Boat strikes account for a plurality of whale deaths. The North Atlantic Right Whales are no exception, and due to their status as an endangered species, they are at risk of extinction. We believe that sophisticated tools and techniques to detect these animals can, and should exist - not only for scientific data collection but for real-time alerts for nearby boat operators as well as land stations.  http://citeseerx.ist.psu.edu/viewdoc/download?doi=10.1.1.557.7497&rep=rep1&type=pdf  http://www.iucnredlist.org/details/41712/0
Our team won the global Fishackathon with a project called PoachStopper, which consisted of a hardware component and a software component - a deep neural network which was not only able to identify that a boat motor was present in given audio, but also fingerprint which boat motor it was hearing - down to the individual boat. Such neural networks can be re-trained using new labeled data, which we already have via the University Pierre et Marie Curie's 8th DCLDE Challenge, the Scripps Institute of Oceanography, the Right Whale Listening Network, and our germinating relationship with the Cornell Lab. We propose to continue the work we started with PoachStopper. If we are awarded the initial prize, we will re-train our neural network on whale sounds, and provide a user interface for researchers to input audio for auto detection (static files and real time streams such as Orcasound). If we are awarded the grand prize, we will create a prototype of the PoachStopper hardware and conduct a pilot deployment. 1. https://www.youtube.com/watch?v=zdEjvMr0srE&feature=youtu.be 2. http://sabiod.univ-tln.fr/DCLDE/ 3. http://www.listenforwhales.org/Page.aspx?pid=430 4. http://orcasound.net/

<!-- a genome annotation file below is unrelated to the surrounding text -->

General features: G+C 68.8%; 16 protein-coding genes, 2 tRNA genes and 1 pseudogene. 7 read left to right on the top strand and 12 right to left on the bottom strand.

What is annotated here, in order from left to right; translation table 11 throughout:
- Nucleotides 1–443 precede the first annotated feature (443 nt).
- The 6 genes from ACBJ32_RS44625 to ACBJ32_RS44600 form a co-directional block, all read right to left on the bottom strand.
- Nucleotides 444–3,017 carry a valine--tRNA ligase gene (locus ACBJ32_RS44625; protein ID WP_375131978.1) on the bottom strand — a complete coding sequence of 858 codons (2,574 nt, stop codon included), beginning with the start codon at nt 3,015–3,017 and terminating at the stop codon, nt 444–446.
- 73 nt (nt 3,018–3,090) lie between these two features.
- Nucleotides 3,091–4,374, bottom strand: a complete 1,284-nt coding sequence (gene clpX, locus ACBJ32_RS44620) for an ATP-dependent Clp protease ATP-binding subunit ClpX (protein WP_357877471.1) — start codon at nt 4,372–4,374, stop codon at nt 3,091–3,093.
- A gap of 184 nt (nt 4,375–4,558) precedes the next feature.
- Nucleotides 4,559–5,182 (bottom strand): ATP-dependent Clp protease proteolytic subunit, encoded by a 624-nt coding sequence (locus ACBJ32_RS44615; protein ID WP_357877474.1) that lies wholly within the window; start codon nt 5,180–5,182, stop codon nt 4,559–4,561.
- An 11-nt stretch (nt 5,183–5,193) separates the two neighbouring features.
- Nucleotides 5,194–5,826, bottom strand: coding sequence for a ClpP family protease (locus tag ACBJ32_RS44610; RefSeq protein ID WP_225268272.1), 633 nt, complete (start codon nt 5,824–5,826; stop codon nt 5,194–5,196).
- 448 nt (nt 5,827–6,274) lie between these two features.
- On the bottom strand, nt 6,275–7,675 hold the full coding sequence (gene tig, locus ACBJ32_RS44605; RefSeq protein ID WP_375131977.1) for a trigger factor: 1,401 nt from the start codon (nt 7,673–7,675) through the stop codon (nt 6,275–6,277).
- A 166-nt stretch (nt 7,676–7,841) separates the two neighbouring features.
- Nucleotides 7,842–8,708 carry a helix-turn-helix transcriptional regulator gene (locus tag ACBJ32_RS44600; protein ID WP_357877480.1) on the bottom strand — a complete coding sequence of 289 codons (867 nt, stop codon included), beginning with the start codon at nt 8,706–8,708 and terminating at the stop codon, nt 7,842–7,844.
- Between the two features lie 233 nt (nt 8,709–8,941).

That Right whales can be identified, at the species level, using bioacoustic techniques is a proven fact.
It is also possible to verify that a sound is a right whale automatically with a high (>95%) degree of accuracy
Furthermore, it may be possible to fingerprint an individual whale for more detailed, yet passive, tracking
More organizations that provide data and infrastructure will be willing to work with us than not.
The task of re-training the network is straightforward, but it is useless if it doesn't fit into the overall ecosystem (both natural and scientific). Part of team's core mission is to be a value-add to existing data and infrastructure rather than trying to reinvent or duplicate work. Thus, the challenges are in gathering and analyzing the data, and connecting to the organizations that provide the infrastructure. The ocean can be considered as the biggest collection of unstructured data in existence. Data collection and annotation remains the biggest challenge. Luckily, we've been able to tap into our network and relationships to get the data we do have. From there, it will be a lot of outreach work and connecting with existing infrastructure providers and industry pioneers.
Our goal is to create an open source deep neural network that allows people to auto-detect marine fauna from static and streaming audio, a user interface to allow people to access the system, and a pre-trained model that people can deploy to their hardware devices. Due to the "all hands on deck" mandate from organizations like CLF, our primary focus will be on the North Atlantic right whale. 1. https://www.clf.org/blog/all-hands-on-deck-save-endangered-north-atlantic-right-whale/
We have the technical abilities, but we will need mentoring and consultation from both marine science subject matter experts, as well as from bioacoustics experts. Luckily, we have such people in our network. Additionally, we have the AWS credits from the Fishackathon, so we have ample supercomputing resources as well.